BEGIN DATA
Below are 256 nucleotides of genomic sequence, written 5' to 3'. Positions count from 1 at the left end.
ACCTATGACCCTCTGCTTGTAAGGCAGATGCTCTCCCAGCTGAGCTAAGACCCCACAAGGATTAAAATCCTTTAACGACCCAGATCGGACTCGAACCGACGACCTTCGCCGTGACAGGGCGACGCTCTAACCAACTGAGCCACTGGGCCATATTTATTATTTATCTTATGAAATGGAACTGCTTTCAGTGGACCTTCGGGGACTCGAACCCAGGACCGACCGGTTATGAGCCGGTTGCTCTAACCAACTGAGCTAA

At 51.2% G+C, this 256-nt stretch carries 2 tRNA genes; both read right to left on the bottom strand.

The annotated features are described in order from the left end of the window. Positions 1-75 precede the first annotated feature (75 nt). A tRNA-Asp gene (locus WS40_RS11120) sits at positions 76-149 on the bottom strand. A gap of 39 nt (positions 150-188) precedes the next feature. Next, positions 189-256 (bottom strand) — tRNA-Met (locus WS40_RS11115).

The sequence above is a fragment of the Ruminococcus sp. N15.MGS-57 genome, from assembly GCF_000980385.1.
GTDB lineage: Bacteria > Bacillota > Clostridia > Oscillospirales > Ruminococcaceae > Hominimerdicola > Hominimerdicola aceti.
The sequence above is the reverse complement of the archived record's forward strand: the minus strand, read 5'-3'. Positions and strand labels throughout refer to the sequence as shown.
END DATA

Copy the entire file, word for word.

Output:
Below are 256 nucleotides of genomic sequence, written 5' to 3'. Positions count from 1 at the left end.
ACCTATGACCCTCTGCTTGTAAGGCAGATGCTCTCCCAGCTGAGCTAAGACCCCACAAGGATTAAAATCCTTTAACGACCCAGATCGGACTCGAACCGACGACCTTCGCCGTGACAGGGCGACGCTCTAACCAACTGAGCCACTGGGCCATATTTATTATTTATCTTATGAAATGGAACTGCTTTCAGTGGACCTTCGGGGACTCGAACCCAGGACCGACCGGTTATGAGCCGGTTGCTCTAACCAACTGAGCTAA

At 51.2% G+C, this 256-nt stretch carries 2 tRNA genes; both read right to left on the bottom strand.

The annotated features are described in order from the left end of the window. Positions 1-75 precede the first annotated feature (75 nt). A tRNA-Asp gene (locus WS40_RS11120) sits at positions 76-149 on the bottom strand. A gap of 39 nt (positions 150-188) precedes the next feature. Next, positions 189-256 (bottom strand) — tRNA-Met (locus WS40_RS11115).

The sequence above is a fragment of the Ruminococcus sp. N15.MGS-57 genome, from assembly GCF_000980385.1.
GTDB lineage: Bacteria > Bacillota > Clostridia > Oscillospirales > Ruminococcaceae > Hominimerdicola > Hominimerdicola aceti.
The sequence above is the reverse complement of the archived record's forward strand: the minus strand, read 5'-3'. Positions and strand labels throughout refer to the sequence as shown.